The Lithium Lorentz Force Accelerator (LiLFA) as one of the most promising candidates for planetary exploration and heavy payload orbit raising missions. Although initial experimental data on the LiLFA obtained at the Moscow Aviation Institute is promising , little is understood concerning the basic physics at play in such devices. Therefore, no systematic optimization of design or operating conditions has been achieved. While the extensive database on gas-fed magnetoplasmadynamic thrusters (MPDTs), the precursor to the LiLFA, offers a starting point, fundamental differences in cathode design, propellant type and injection, and current attachment in the LiLFA require new theoretical models to be developed and tested. As an initial step in this direction, The Jet Propulsion Laboratory (JPL) has proposed and begun work on the necessary testing facilities, the lithium feeding system, and the design of a 0.5 MWe thruster model
They currently have two LiLFA experimental models in our laboratory at Princeton. The Open Heat Pipe LiLFA (OHP-LiLFA) designed and built by Thermacore Inc. and EPPDyL and, the workhorse of the present phase of our research, the 30kW MAI-LiLFA, designed and built at the Moscow Aviation Institute.
The 30kW version of the LiLFA is the only one operated these days.
An investigation of the scaling of thrust efficiency with the applied magnetic field in applied- field magnetoplasmadynamic thrusters (AF-MPDTs) is carried out in order to provide guidelines for scaling and controlling AF-MDPT performance. Thruster voltage measurements were made at diff erent current, applied magnetic fi eld and mass flow rate levels in a 30 kW lithium-fed AF-MPDT. The efficiency was then calculated using the voltage data along with a semi-empirical thrust formula derived and verified previously for the same thruster. The non-useful voltage component (the voltage associated with the thruster’s power losses) was found to scale linearly with current and applied magnetic field and inversely with mass flow rate. This behavior was attributed to electrode sheath effects and decreased conductivity with increasing applied magnetic field. The efficiency was found to increase with applied magnetic fi eld for all current and mass flow rate values and the enhancement of the efficiency by the applied magnetic field was found to be greater when the mass flow rate is reduced. The observed minimum in the efficiency vs current curve was related to interplay between the components of the thrust and was shown experimentally and analytically to increase with increasing applied field and decreasing mass flow rate.
Magnetoplasmadynamic thrusters (MPDTs) are a subclass of plasma thrusters with an overwhelmingly electromagnetic acceleration mechanism involving the interaction of a current between an anode and a cathode and a magnetic fi eld which could be applied or induced by the current itself. This interaction gives rise to a Lorentz force density (f = j B) that accelerates propellant downstream and out of the thruster. The thrust generation mechanism of the self-fi eld MPDT is well understood and was characterized by Maecker and Jahn and analyzed by Choueiri. High thrust and thrust density are also the big advantages that MPDTs have over other types of electric propulsion devices, such as the Hall thruster or the ion thruster. MPDTs promise a wide range of thrust levels (100 mN – 100 N) that depends on the power level, along with high speci c impulse (1000-5000 s) a high thrust efficiency, (1025% with argon and up to 60% with lithium propellant), and the ability to process 100’s of kW in a single compact device.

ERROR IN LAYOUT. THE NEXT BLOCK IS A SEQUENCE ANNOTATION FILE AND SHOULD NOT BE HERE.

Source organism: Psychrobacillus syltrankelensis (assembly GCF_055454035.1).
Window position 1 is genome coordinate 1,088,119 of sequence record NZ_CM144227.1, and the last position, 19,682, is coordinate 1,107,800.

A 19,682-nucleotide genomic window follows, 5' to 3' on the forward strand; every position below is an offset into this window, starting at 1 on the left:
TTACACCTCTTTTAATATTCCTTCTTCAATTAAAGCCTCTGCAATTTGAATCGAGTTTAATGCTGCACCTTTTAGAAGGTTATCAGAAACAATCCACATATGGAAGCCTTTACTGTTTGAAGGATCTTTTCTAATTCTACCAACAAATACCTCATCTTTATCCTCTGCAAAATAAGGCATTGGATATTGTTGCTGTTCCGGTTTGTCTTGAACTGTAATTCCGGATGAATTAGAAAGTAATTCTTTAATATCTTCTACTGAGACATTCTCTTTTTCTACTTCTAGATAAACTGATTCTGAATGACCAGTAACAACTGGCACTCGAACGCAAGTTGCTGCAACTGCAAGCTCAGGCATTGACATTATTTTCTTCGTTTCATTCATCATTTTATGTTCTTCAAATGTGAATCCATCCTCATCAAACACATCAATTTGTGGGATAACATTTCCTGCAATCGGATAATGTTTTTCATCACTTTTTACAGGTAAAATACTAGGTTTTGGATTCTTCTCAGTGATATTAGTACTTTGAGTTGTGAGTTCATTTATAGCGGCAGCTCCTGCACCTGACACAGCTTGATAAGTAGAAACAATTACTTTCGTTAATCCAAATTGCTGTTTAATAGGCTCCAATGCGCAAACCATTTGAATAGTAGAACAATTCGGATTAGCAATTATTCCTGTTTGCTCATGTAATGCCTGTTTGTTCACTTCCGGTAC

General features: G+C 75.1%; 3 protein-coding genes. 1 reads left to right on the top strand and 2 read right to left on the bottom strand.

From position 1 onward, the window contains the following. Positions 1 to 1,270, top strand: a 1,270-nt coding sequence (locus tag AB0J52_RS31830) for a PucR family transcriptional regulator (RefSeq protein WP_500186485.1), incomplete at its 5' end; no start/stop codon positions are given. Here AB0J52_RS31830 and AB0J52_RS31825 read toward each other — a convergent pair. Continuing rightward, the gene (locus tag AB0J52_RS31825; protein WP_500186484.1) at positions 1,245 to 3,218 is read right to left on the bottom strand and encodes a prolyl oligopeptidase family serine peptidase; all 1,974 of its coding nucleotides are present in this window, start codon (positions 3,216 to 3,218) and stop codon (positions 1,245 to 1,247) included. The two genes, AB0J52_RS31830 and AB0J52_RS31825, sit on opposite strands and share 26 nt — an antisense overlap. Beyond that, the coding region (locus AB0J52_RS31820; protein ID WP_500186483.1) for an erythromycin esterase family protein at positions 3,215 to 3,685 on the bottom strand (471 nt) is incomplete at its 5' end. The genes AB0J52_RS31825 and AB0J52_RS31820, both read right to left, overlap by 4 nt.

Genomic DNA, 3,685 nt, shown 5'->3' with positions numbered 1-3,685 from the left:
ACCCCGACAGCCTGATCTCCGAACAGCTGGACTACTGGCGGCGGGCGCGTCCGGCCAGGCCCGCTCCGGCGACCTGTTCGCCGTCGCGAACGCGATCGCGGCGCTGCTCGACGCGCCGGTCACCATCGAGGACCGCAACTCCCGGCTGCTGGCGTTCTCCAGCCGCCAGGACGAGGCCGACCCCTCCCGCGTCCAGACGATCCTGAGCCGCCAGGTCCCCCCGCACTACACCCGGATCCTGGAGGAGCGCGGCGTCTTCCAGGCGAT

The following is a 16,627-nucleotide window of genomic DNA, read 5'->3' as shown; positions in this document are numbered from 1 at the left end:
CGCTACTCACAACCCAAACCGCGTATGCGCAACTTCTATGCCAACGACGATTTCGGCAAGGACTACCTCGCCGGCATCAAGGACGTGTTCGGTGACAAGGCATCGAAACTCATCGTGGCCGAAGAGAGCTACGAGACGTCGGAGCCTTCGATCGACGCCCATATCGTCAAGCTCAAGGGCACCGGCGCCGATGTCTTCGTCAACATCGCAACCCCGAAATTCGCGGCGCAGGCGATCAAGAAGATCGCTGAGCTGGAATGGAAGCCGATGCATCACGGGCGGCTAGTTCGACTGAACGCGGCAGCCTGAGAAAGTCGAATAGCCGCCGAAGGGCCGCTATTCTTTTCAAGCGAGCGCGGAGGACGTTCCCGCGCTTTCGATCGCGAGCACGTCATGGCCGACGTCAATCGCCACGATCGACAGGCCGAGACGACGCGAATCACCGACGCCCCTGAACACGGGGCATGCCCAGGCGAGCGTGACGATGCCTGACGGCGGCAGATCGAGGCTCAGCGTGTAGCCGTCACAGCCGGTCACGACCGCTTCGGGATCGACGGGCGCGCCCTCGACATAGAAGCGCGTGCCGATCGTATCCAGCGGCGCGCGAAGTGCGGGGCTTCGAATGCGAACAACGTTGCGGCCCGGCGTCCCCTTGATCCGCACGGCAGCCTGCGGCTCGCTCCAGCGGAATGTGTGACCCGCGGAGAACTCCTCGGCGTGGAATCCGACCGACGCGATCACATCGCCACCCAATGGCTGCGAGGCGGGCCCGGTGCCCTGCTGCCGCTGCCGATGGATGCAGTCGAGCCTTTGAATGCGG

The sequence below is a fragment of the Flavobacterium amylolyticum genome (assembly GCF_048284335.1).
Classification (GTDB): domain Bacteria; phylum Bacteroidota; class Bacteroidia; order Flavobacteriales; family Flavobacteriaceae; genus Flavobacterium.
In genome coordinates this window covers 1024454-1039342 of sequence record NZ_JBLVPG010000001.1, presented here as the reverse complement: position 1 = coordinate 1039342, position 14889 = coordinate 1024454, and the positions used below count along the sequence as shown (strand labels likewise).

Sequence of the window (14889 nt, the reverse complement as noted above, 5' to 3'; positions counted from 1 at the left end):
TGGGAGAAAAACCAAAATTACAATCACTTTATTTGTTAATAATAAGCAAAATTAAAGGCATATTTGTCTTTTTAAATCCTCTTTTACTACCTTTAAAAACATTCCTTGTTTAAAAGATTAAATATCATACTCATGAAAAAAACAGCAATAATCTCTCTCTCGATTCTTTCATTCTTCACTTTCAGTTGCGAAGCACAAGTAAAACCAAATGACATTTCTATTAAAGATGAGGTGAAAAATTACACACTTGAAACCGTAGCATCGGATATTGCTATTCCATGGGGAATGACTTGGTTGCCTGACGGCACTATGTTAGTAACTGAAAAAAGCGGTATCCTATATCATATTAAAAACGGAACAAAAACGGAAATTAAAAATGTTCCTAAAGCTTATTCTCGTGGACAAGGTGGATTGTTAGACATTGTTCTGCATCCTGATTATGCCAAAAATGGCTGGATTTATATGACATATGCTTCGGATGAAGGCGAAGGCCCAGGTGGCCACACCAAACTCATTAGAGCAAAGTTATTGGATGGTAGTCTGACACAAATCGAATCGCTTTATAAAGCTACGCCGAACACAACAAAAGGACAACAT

It has been well established that the addition of an applied magnetic eld to the thruster increases its performance signi cantly. This is often necessary at low power levels (below 100 kW) where the current is too low for the self-induced magnetic eld to be sufficient. Thrust, efficiency and speci c impulse tend to increase with the applied magnetic fi eld intensity. It has been observed4 that the thrust increases linearly with the product JB, where J is the total current applied to the thruster and B is the value of the applied magnetic fi eld measured at the solenoid’s center. The detailed physics behind the acceleration mechanism in applied magnetic fi eld MPDT (AF-MPDT) is not yet fully understood and further experimental research is needed.
The focus of ongoing studies on AF-MPDTs is on the most promising variant called the Lithium Lorentz Force Accelerator (LiLFA). The LiLFA is a steady state AF-MPDT that uses lithium as a propellant and a multi-channel hollow cathode. Lithium has great potential for two main reasons: 1) Lithium’s first ionization potential (5:4 eV) is signi cantly lower than that of other, commonly-used propellants such as argon (15:7 eV), xenon (12:1 eV) or hydrogen (13:6 eV), while lithium’s second ionization potential is signifi cantly higher than that of these propellants. Therefore the frozen flow losses are lower in lithium-fed MPDTs.